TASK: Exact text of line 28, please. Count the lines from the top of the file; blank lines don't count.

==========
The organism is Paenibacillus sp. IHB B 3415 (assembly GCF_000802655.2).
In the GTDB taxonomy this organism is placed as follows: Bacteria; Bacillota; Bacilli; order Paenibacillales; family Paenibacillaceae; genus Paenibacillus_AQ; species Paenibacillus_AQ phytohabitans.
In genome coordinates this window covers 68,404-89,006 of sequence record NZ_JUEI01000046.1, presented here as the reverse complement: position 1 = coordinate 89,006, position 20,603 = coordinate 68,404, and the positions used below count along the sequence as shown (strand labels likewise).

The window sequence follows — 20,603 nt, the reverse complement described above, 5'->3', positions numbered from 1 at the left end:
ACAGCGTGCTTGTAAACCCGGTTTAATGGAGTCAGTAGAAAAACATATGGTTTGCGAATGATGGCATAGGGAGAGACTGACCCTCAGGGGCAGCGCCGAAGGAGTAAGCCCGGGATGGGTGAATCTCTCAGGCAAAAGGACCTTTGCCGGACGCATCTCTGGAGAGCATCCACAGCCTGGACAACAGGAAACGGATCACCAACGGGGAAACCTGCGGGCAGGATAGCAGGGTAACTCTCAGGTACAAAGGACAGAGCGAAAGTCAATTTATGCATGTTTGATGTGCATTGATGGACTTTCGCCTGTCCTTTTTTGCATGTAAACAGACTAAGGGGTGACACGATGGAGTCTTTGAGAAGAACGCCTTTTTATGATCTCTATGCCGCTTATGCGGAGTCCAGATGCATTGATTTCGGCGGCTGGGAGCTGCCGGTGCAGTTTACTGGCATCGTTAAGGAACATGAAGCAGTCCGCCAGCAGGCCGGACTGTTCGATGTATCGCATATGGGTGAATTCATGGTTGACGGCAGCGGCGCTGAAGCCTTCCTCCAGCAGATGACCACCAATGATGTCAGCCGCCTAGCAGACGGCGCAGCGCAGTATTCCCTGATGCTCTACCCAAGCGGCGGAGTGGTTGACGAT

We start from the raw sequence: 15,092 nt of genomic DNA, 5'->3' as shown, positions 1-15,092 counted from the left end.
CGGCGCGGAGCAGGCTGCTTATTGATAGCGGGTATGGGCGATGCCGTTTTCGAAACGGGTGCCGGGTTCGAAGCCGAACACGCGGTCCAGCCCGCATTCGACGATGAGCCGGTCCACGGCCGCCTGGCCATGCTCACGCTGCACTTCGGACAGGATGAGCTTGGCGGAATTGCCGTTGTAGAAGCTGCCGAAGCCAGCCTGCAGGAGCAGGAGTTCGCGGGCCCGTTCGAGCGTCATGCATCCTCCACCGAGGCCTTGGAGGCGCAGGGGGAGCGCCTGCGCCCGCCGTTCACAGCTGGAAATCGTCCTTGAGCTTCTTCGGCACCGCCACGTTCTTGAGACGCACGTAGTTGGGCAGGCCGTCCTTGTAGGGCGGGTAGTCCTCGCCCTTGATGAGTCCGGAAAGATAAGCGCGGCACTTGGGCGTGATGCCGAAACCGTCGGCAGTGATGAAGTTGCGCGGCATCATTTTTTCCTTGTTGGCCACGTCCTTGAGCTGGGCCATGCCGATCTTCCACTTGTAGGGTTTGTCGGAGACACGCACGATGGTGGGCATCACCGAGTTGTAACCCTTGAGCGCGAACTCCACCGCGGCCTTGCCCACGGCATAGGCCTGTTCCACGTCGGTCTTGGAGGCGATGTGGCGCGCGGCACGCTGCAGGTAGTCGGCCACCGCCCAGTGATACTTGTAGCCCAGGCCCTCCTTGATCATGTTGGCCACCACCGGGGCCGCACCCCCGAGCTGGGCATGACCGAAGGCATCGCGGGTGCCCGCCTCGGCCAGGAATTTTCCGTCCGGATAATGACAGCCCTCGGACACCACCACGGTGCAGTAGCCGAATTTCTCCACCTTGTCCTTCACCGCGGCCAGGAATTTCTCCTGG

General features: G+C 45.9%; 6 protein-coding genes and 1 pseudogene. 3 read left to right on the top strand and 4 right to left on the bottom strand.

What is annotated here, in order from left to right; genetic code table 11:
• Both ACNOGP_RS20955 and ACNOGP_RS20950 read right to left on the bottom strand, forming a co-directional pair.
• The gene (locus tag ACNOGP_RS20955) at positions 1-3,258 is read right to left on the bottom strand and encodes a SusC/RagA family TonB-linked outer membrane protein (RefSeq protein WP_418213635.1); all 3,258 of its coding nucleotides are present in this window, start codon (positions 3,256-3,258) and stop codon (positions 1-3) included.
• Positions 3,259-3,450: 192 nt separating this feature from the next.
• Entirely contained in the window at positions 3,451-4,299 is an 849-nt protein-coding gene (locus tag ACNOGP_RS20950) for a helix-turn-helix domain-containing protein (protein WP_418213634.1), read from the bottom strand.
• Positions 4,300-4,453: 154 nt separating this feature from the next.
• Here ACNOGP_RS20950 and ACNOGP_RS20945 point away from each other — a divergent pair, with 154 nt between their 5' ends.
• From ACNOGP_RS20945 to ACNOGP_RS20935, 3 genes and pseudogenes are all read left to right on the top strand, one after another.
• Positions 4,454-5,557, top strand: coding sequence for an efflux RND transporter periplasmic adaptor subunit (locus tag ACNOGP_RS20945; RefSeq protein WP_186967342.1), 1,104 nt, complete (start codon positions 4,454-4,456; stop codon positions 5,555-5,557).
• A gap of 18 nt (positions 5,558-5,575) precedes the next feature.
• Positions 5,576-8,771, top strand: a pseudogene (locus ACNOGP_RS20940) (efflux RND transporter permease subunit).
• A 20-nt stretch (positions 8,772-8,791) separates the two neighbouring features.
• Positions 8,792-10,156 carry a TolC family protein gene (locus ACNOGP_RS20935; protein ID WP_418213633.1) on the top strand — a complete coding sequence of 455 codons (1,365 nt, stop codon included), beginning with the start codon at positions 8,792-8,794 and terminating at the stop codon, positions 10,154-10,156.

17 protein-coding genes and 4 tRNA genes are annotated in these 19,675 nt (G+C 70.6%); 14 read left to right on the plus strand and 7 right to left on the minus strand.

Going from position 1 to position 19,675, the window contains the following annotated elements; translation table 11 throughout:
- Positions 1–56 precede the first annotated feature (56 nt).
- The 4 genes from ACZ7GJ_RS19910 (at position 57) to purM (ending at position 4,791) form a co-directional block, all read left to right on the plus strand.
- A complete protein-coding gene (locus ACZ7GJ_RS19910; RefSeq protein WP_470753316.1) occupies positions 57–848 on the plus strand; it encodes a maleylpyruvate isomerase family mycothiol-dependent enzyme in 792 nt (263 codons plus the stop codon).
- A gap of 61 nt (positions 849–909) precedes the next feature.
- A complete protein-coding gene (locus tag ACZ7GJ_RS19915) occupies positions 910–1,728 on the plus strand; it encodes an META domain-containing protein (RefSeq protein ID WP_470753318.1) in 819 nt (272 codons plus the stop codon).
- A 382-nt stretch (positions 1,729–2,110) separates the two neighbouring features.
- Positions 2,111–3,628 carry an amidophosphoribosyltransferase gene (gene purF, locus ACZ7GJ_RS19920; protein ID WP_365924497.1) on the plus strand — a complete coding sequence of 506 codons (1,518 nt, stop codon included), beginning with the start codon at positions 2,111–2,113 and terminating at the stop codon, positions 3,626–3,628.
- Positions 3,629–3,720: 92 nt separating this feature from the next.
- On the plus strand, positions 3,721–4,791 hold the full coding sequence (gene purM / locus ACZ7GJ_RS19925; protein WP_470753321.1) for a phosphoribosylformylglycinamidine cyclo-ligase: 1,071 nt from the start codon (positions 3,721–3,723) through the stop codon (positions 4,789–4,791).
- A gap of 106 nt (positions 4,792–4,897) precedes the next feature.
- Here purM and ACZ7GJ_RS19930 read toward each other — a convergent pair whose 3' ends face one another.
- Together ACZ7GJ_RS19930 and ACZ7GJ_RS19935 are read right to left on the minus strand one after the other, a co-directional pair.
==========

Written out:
- A complete protein-coding gene (locus tag ACZ7GJ_RS19915) occupies positions 910–1,728 on the plus strand; it encodes an META domain-containing protein (RefSeq protein ID WP_470753318.1) in 819 nt (272 codons plus the stop codon).